Even the smallest business meetings require proper planning to ensure all of the needs and objectives are met for everyone involved. To be efficient, there is an order of operations that should be followed to prevent details from slipping through the cracks. Listed below are 8 essential steps to follow for planning your next small meeting.
Choose Your Topic and Location
This step represents the two variables that your audience will want to know before anything else. The “where and why” of the meeting will instantly impact who will be invited and whether or not they will attend.
The venue you choose impacts the overall meeting and affects many other decisions you'll need to make when planning the event.
A big part of running a focused and productive meeting is avoiding distractions, and that means limiting invites to the top decision makers. There is a tendency in corporate culture to include all related parties in communications, but you can boost production by eliminating associates who could slow progress with unimportant discussions. Instead of inviting non-voting participants, encourage key attendees to talk with their subordinates before coming to the meeting.
Offer Three Dates and Times
Be careful about how you inquire about each attendee’s availability. It is easy to open a “Pandora’s box” of issues when it comes to scheduling a mutually beneficial date for your meeting. One way to avoid this is to offer a few dates and times, then ask each person which one works best. If you are lucky then one of the dates will match for everyone. If not, don’t be afraid to ask the outliers if they can adjust their calendar to accommodate the majority.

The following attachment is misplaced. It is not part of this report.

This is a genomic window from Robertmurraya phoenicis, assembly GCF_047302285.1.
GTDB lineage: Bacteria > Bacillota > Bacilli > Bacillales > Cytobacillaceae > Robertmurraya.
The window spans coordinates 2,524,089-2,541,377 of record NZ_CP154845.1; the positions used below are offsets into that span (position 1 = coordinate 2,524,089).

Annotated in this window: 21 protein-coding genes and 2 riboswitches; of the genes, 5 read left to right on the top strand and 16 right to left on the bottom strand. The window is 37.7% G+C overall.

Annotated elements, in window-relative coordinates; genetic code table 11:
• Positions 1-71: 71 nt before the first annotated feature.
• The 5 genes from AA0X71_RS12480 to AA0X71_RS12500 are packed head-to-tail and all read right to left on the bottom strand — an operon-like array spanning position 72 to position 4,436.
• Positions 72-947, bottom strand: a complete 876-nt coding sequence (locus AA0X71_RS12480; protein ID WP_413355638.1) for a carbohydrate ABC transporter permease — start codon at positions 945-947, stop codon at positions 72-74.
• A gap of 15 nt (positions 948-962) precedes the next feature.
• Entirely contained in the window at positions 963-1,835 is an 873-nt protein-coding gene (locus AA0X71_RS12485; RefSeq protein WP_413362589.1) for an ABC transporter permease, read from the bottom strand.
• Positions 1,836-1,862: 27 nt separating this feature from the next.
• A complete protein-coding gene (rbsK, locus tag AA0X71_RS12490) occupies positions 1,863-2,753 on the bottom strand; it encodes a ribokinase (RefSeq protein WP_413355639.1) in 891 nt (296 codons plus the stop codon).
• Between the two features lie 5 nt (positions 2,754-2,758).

Create an Itinerary
It is crucial to have a schedule for what topics will be discussed along with who will lead each segment of the meeting. Planners may need to seek advice from the top executives in order to accurately create an itinerary. Once the first draft is completed it should be submitted to the group for approval.
Discuss Presentation Needs
There are plenty of different ways to present ideas to the group, and each scheduled speaker is going to have their own preference. PowerPoint functionality, internet access, and whiteboards are just some of the components you might need to arrange for. Be proactive in requesting these details, and follow up to confirm them a few days before the meeting.
The key to ordering food for small meetings is to keep the menu functional. You don’t want the catering to interfere with any aspect of the business at hand, so avoid overly formal meals if possible. If a sit-down lunch is requested, try to book an adjacent room for the meal so that attendees can get back to the meeting as soon as possible.
Send Final Details
Approximately seven days before the event you want to send a final copy of the itinerary and details to each participant. This should include everything that has been ordered for the day. Also include directions, parking information, room numbers, and emergency contacts. If you are working with executives then copy their administrative assistants on the email as well.
As the meeting planner, it is your job to make sure the event gets kicked off successfully. Of course, you’ll want to arrive on-site early to inspect the room and meet with the catering and A/V coordinators. Depending on the location, you might also want to post signage so that everyone finds their way to the room.
And there you have it—eight relatively simple steps to planning a successful small meeting.
Executing each step will obviously take time and diligence on your part, but communicating your plans to the attendees is half the battle. The more people know what to expect from the meeting, the more prepared they will be to get down to business.